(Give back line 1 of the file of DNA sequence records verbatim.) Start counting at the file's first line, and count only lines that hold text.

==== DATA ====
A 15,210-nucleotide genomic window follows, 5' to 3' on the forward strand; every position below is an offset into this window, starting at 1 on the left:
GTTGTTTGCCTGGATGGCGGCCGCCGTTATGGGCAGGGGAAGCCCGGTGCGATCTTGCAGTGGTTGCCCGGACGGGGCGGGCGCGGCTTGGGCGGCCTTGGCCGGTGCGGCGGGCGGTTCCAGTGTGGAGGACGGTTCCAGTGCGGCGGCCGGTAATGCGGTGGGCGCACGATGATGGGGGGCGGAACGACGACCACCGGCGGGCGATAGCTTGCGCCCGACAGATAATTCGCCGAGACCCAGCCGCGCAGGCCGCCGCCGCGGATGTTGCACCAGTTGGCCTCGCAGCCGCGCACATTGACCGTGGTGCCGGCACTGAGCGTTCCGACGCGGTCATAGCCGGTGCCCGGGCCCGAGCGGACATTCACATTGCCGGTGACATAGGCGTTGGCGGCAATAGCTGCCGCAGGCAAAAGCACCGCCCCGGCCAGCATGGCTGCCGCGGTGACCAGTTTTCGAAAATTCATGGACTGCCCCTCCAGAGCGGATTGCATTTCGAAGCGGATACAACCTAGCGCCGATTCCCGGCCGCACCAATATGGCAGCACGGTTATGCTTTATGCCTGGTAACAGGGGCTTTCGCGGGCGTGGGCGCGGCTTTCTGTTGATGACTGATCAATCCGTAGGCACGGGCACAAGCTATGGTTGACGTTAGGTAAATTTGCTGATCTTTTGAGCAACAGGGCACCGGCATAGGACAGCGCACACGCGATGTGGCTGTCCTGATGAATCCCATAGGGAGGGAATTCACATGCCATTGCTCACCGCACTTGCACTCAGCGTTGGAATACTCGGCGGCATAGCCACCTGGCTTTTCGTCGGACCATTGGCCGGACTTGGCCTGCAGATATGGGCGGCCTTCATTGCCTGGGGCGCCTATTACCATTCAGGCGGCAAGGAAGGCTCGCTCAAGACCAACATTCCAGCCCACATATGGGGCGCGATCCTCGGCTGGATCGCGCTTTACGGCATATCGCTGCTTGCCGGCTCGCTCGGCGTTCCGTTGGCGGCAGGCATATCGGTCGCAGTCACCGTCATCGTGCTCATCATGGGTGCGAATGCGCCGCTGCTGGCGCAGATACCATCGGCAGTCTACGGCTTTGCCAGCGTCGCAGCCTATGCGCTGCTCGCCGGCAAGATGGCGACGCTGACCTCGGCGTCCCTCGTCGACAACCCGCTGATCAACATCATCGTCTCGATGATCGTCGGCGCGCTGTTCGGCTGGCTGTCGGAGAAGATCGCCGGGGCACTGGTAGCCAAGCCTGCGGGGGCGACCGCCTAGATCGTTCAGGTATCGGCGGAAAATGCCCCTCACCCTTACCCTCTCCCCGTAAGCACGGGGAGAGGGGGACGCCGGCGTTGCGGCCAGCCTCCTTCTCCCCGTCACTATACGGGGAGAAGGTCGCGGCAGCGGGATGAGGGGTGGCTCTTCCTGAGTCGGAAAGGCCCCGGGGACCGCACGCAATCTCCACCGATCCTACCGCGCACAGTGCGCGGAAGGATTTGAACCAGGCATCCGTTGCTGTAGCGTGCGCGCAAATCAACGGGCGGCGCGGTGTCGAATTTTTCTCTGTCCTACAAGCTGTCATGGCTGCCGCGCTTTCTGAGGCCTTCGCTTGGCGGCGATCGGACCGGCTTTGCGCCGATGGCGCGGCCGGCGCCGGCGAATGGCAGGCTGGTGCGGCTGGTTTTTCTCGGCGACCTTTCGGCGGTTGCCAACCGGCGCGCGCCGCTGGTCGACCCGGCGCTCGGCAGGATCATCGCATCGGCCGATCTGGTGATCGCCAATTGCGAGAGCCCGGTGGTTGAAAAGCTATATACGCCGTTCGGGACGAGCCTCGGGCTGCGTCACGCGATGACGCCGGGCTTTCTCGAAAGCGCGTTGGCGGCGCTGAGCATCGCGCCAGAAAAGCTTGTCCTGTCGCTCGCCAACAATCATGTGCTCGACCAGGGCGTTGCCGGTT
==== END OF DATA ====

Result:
A 15,210-nucleotide genomic window follows, 5' to 3' on the forward strand; every position below is an offset into this window, starting at 1 on the left: